Next Meeting

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Oct 12th- Navigating the World of Writers Conferences (speaker Diana Lund)
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Nov 9th- The Secret to Becoming a Best Seller (speaker John Rehg)
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Dec 14- Potluck-Style Christmas Party (Miami Ave Wine Bar, Indian Rocks Beach)
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Jan 11th, 2018- The Evolution of Genres (speaker Ken Pelham)
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Feb 8th- Time Management For Writers (speaker Cheryl Hollon)
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March 8th- Topic Pending (speaker Patzi Gil)
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April 12th- Topic Pending (speaker John Hope)
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May 10th- Free Marketing Tools for Book Marketing (speaker Shannon Bell)
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June 14th- The Writing Life: Hacks, Tips, and Solutions (speaker Elle Andrews Patt)
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July 12th- From Novel to Cocoon to Screenwriting (speaker Barbara Harrington)

Monday, February 22, 2010

Ask Sam: How do I filter comments?

Last week, I showed you how to combine comments from multiple reviewers into one file. While it is helpful to have all of those comments in one place, you don't always want to see them all at once. Fortunately, Word allows you to filter comments by reviewer.

In Word 2003, you use the Reviewing Toolbar. Click the Show drop-down. In Word 2007, use the Review Tab and in the Tracking group, click Show Markup. In both versions, click the Reviewers menu item. You'll see a list of all the reviewers who made comments in the file.

Uncheck a name to hide that reviewer's comments. Repeat the process for each reviewer whose comments you want to hide. When you're ready to view the comments for someone you've hidden, simply check the name on the Reviewer menu, and those comments will appear again.

There will be no "Ask Sam" next week. I'll return on March 8.

Got a question about using Windows or Word? Send e-mail to stfalco AT yahoo.com.

Monday, February 15, 2010

Ask Sam: How do I merge comments from multiple people?

Last week I showed you how to use Word comments to annotate your manuscript, but Word comments are also useful for critique groups. If everyone in the group uses this feature to critique each manuscript, you can merge those files into one that contains the comments from everyone in your group.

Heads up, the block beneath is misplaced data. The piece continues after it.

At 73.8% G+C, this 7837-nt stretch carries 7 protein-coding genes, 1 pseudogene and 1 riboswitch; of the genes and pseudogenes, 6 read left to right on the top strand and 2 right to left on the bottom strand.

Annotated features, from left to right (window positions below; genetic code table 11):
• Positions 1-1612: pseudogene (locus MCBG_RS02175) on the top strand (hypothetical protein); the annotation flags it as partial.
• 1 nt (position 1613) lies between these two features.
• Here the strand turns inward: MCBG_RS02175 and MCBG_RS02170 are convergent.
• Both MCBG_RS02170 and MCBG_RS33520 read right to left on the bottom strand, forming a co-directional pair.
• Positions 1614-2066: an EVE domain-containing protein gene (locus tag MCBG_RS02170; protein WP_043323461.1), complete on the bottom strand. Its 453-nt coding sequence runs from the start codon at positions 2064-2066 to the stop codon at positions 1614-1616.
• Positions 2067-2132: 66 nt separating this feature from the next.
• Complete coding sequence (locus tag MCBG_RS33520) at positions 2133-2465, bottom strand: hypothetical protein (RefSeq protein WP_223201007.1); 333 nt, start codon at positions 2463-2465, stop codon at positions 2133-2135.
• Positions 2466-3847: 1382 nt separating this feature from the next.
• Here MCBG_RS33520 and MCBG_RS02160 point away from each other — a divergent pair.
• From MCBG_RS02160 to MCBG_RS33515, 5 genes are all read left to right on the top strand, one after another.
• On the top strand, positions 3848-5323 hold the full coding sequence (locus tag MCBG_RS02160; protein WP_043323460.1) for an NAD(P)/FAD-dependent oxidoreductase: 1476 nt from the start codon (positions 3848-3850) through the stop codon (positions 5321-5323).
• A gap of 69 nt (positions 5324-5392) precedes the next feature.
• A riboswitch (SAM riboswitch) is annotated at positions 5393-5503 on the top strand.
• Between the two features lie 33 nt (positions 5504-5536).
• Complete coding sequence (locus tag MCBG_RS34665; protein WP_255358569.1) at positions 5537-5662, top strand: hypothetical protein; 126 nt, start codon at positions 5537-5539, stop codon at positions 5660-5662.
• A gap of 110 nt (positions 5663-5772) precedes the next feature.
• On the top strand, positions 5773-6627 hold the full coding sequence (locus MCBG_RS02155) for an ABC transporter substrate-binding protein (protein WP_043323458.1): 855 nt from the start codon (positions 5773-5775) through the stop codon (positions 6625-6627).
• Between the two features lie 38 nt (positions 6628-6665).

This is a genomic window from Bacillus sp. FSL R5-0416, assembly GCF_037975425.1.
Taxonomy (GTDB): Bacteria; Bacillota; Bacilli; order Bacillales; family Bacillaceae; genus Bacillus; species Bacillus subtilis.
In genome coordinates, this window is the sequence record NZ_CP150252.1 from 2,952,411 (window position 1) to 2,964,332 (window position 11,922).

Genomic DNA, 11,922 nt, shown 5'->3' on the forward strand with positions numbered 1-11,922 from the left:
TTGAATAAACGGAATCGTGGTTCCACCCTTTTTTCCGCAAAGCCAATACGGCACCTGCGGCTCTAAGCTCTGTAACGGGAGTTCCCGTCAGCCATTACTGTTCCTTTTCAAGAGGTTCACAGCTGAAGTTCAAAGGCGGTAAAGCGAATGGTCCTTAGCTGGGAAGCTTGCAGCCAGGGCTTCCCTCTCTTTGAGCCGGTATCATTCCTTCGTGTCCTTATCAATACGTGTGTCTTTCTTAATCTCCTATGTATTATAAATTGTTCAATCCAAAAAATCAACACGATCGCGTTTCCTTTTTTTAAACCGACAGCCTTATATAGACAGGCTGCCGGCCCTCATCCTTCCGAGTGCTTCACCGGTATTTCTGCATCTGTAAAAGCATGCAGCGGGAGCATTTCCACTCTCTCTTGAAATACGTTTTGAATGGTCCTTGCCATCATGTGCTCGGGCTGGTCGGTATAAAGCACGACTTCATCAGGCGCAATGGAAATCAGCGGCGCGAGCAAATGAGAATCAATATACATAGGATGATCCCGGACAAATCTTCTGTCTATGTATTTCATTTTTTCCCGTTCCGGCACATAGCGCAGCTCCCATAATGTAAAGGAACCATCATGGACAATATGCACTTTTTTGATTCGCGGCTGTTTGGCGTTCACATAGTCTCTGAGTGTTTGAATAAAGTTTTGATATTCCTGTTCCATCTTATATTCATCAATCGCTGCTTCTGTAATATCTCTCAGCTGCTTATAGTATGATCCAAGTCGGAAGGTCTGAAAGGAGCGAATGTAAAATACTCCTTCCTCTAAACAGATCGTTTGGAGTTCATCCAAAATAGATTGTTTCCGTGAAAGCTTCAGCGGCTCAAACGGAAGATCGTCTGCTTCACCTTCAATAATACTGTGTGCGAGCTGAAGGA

The easiest way to begin merging files is to save each file to the same location but with a different name. For example, let's say you've got a story called "Touchdown," and there are three other members of your group: Lew, Spencer, and Travis. You might have these files:

Touchdown-L
Touchdown-S
Touchdown-T

To merge the files in Word 2003:
  1. Open the first file (Touchdown-L).
  2. Click Tools > Compare and Merge Documents.
  3. Select the second document (for us, Touchdown-S).
  4. Click Merge.
Repeat steps 2 through 4 for each additional file to compare.

Once you've merged all the files, save the final document. You can save it as is (all comments merged into the last document you selected) or as a new copy. I usually save it as a new copy with "All" as part of the file name. In this case, it would be Touchdown-All.

Word 2007 users have to do things a little differently:
  1. On the Review Tab, click Compare.
  2. Click Combine.
  3. Use the folder button on the left side of the Combine Documents window to launch the Open dialog.
  4. Browse to and select the first document (Touchdown-L).
  5. Use the folder button on the right side of the Combine Documents window to launch the Open dialog.
  6. Browse to and select the second document (Touchdown-S).
  7. Click More >>
  8. In the bottom right corner of the Combine Documents window, click the radio button next to Original document.
  9. Click OK.
The comments are merged into the first document. Save it and repeat the steps for each additional file to compare.

Now you've got all of the comments in one place for easy comparison and revision.

"Ask Sam" is a weekly feature. If you have questions about using Windows (XP, Vista, or Windows 7) or Word (2003 or 2007), send e-mail to stfalco AT yahoo.com and I'll try to answer your questions here.